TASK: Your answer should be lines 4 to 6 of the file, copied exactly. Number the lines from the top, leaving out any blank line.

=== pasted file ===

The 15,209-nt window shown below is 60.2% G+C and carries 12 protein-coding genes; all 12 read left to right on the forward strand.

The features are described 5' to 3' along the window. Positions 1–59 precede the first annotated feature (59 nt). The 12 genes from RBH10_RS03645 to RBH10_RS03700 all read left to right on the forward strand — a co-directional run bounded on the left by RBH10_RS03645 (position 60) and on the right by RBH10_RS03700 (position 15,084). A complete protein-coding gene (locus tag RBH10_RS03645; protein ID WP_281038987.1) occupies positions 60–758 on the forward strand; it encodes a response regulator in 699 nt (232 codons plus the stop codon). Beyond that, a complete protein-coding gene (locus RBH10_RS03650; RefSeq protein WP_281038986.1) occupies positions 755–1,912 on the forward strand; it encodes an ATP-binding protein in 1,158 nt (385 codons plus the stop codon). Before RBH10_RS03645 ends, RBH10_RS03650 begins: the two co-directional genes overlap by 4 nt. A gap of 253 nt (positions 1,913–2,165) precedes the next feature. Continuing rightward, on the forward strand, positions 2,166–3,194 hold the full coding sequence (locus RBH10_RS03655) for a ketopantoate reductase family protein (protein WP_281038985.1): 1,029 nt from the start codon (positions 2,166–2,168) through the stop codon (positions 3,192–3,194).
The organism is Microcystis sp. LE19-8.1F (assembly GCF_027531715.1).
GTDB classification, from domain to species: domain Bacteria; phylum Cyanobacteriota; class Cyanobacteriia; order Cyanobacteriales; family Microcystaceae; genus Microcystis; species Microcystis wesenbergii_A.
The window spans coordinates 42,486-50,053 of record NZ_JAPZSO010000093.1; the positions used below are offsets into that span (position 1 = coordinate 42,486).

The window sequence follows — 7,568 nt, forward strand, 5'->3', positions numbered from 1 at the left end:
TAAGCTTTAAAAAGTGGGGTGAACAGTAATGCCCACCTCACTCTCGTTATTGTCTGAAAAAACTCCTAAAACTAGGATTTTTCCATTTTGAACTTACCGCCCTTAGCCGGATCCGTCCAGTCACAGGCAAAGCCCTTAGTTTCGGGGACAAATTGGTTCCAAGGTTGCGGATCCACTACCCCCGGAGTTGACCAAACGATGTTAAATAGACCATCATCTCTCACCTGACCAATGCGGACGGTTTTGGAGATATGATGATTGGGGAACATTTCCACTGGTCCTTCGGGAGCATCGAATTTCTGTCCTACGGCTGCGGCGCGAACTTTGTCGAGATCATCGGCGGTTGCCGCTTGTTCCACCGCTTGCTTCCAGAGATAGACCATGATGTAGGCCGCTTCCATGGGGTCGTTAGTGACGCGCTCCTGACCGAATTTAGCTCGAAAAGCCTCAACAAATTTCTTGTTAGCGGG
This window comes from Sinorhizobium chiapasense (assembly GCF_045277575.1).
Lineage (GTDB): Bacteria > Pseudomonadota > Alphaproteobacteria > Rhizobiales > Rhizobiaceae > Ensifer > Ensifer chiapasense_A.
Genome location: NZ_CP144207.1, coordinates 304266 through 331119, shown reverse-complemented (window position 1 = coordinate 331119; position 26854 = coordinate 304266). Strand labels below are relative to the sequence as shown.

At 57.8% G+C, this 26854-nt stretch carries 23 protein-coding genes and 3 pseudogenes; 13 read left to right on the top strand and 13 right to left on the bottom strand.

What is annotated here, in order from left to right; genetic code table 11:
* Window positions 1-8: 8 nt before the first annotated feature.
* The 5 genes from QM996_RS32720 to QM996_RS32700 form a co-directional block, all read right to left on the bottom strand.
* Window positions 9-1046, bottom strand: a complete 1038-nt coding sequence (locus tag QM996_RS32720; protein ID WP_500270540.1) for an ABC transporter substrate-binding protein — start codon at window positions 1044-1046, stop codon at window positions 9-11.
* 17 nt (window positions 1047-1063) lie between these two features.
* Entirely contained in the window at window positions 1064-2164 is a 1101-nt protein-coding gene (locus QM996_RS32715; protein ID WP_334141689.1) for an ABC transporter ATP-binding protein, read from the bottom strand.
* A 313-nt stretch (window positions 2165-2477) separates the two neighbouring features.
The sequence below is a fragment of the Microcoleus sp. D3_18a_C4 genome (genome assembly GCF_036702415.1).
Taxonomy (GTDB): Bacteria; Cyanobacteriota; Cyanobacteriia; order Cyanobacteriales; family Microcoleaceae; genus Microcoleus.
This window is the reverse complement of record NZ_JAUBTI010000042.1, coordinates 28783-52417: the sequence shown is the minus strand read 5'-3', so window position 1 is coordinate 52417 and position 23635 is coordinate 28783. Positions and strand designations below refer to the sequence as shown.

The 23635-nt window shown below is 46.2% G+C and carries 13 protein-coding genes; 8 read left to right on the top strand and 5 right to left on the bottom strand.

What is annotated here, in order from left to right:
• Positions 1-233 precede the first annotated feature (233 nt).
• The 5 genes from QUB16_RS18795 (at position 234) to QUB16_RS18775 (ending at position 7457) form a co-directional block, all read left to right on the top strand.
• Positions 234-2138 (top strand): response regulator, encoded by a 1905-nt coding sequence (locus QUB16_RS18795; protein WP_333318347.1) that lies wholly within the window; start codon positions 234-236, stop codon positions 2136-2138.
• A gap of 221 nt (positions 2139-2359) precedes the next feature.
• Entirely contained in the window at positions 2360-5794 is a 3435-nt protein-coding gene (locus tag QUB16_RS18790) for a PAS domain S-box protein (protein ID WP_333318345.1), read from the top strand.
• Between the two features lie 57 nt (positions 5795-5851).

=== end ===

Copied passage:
GTDB classification, from domain to species: domain Bacteria; phylum Cyanobacteriota; class Cyanobacteriia; order Cyanobacteriales; family Microcystaceae; genus Microcystis; species Microcystis wesenbergii_A.
The window spans coordinates 42,486-50,053 of record NZ_JAPZSO010000093.1; the positions used below are offsets into that span (position 1 = coordinate 42,486).

The window sequence follows — 7,568 nt, forward strand, 5'->3', positions numbered from 1 at the left end: